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CULTURE
Christian Witkin
Peeling back the layers for a portrait of human truth
by CH Contributor
on 15 May 2012

by Katharina Galla

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The portrait photographer Christian Witkin is best known for his advertising and editorial work for major publications like New York Times Magazine, Harpers Bazaar, Vogue and many more. Entering what he calls "the second half of this life", he is now shifting his professional career to return to his roots in fine art, the foundation of his personal photographic work.

"I've been very fortunate that most of the advertising work I do is what I love doing," says Witkin. "But the commercial world is only important to me in that it allows me a particular lifestyle and to be in this space, and it allows me to photograph whatever the hell I want." According to Witkin, he knew he was meant to be a portrait photographer when he was 17 years old, after years of nourishing himself with art imagery and photography in books given to him from his father, a painter himself. It wasn't until later that he realized that a book by Diane Arbus had greatly impacted his work, along with the works of August Sander and, to some extent, Richard Avedon. "I've always been drawn to faces, but the motive goes beyond that in the peeling back for honest moments and truth," he reflects. "You can read people's faces, you can see how they treat themselves, what kind of lives they live, it's all in the exterior."

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When it comes to the commercial world of portraiture, says Witkin, "you are not working with subjects but you are working with celebrities or professional models, but the sensibility remains the same." While shooting the Olsen twins, for example, he relies on engagement, waiting for the moment in which the two women connect and it feels right to them. For him, the beauty lies in this intimate moment.

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In the 1990s Witkin took his medium format camera out on the streets in his NYC neighborhood around 14th Street to snap curious New Yorkers in order to build both his portfolio and his confidence to win over people. Ever since, Witkin relishes daylight and working with strangers, always using film for his personal work. When he travels, he uses a smaller hand camera and a 4 x 5 Linhof Technika, which he mastered to operate quickly, because the ability to "act fast", he points out, is crucial. On the other hand, "Composition is part of the talent you are born with, but it has to be refined," says Witkin. "And that can only be done by exposing yourself to these situations. I developed a very keen sense of composition when I actually processed the film and printed my own black and white prints. I rarely crop my photographs, they're just shot the way I want them to be."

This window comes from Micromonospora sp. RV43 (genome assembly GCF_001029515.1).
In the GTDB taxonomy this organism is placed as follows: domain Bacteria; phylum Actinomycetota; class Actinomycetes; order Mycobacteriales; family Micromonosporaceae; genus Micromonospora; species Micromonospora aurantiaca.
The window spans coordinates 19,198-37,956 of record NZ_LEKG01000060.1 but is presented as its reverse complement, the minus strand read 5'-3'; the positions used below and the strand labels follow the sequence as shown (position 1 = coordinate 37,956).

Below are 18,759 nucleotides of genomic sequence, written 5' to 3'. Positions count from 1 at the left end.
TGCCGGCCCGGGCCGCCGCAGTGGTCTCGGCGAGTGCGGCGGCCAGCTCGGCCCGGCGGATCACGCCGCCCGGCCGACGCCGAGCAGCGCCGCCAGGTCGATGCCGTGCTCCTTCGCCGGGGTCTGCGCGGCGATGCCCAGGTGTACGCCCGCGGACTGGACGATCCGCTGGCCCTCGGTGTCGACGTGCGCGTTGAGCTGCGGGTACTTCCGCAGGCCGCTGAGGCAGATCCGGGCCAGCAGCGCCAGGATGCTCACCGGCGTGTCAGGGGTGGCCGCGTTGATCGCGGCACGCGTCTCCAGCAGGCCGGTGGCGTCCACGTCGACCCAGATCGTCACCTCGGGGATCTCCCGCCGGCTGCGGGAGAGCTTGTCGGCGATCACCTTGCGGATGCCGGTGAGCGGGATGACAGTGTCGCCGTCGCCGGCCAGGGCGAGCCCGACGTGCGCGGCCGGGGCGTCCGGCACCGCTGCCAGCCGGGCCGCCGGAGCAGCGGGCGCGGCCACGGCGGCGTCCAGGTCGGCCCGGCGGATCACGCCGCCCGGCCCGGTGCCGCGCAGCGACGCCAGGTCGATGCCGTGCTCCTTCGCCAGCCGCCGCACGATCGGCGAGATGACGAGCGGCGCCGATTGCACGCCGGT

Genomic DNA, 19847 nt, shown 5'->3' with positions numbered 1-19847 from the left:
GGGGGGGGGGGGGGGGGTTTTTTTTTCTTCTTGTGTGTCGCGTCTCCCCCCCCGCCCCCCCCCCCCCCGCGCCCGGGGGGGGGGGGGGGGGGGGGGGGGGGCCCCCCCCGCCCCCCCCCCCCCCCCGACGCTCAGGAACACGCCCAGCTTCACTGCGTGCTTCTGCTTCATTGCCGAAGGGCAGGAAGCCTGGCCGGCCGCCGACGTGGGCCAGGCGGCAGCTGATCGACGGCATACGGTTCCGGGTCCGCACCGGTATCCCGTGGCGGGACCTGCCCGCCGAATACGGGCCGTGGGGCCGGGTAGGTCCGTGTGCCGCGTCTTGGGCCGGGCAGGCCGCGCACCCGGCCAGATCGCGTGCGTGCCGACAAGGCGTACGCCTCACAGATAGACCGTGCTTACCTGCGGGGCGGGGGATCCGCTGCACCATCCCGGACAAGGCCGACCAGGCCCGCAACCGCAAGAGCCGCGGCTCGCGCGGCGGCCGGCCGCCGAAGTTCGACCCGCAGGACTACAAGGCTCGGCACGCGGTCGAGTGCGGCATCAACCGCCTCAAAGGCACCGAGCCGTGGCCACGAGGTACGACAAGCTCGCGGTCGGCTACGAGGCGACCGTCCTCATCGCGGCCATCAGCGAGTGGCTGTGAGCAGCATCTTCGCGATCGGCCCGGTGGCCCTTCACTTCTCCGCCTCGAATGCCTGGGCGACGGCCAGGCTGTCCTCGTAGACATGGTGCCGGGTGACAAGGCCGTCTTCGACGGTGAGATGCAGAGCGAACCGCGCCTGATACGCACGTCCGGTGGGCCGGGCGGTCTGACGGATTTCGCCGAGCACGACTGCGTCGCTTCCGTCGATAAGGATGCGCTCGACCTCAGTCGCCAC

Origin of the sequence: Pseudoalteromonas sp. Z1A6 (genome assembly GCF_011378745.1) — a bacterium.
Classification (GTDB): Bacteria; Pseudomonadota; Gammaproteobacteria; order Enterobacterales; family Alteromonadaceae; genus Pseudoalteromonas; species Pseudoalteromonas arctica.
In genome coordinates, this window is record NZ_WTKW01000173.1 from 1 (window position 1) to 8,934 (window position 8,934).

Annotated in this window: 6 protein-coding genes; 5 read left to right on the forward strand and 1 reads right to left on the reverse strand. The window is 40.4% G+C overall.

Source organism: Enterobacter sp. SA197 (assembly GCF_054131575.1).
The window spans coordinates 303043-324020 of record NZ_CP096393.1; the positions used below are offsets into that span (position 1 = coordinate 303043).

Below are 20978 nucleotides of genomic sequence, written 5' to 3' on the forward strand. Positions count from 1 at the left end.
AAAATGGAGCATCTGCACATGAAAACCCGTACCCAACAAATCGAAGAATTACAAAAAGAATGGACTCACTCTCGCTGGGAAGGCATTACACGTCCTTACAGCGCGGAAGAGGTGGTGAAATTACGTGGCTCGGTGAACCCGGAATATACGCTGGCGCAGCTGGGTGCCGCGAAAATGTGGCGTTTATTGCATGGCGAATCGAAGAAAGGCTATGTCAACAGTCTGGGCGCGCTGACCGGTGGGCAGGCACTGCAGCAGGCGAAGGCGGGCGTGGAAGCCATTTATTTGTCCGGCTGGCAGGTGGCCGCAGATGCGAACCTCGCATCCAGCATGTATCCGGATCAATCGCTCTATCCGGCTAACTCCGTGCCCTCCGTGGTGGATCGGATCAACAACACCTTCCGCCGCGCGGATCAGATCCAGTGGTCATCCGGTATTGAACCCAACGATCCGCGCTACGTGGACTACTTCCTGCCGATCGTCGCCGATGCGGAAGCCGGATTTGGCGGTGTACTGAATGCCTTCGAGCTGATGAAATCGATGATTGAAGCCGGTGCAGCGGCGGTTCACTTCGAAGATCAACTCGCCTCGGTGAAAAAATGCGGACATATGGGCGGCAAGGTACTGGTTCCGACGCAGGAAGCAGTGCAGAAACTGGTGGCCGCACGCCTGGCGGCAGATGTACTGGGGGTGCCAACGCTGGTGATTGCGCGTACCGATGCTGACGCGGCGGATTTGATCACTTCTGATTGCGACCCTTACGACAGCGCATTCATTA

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Witkin's curiosity for people's attractive and repulsive elements led to numerous journeys to India and purposeful encounters with the fascinating faces and dark stories of dowry victims, diseases like neurofibromatosis, and the discoveries of subcultures like the Hijra in India or the lady boys of Thailand. By way of explanation, he simply says, "I like to be overwhelmed." Through a deep encounter with individuals who fully embody the culture they live in, Witkin managed to document the intensity of certain Indian cultures.

Whether a commercial image or the most intimate nude shot, his portraits likewise demand an engagement from the viewer by exposing layers of communication and manifesting the nuances of the story in the details of the physical body of his subjects. In his practice as a photographer Witkin explores the tension between himself and the subject, the subject and the lens, and inevitably the social framework which insinuates a sense of self-presentation. At times, the viewer is compelled to pause and ponder on the ethical pitfalls of human hypocrisies.

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Following the paths of vulnerability and intimate tension, Witkin strips down his subjects. "The more you do it, the more you get into it, literally," he says. A monograph he's working on entitled Ordinary Beauty comprises nude shots and fragments of the female body as a reflection on intimacy and one of many steps he is taking towards what one may or may not want to call fine art photography. His current project in this direction is a composition of four groups of portraits on display this week's New York Photo Festival (NYPHO) opening on Wednesday, 16 May at various locations in DUMBO. Together with Irmelie Krekin and Evangelia Kranioti, his work is going to be shown in one of the four main exhibition segments curated by Claude Grunitzky titled "The Curse and the Gift".

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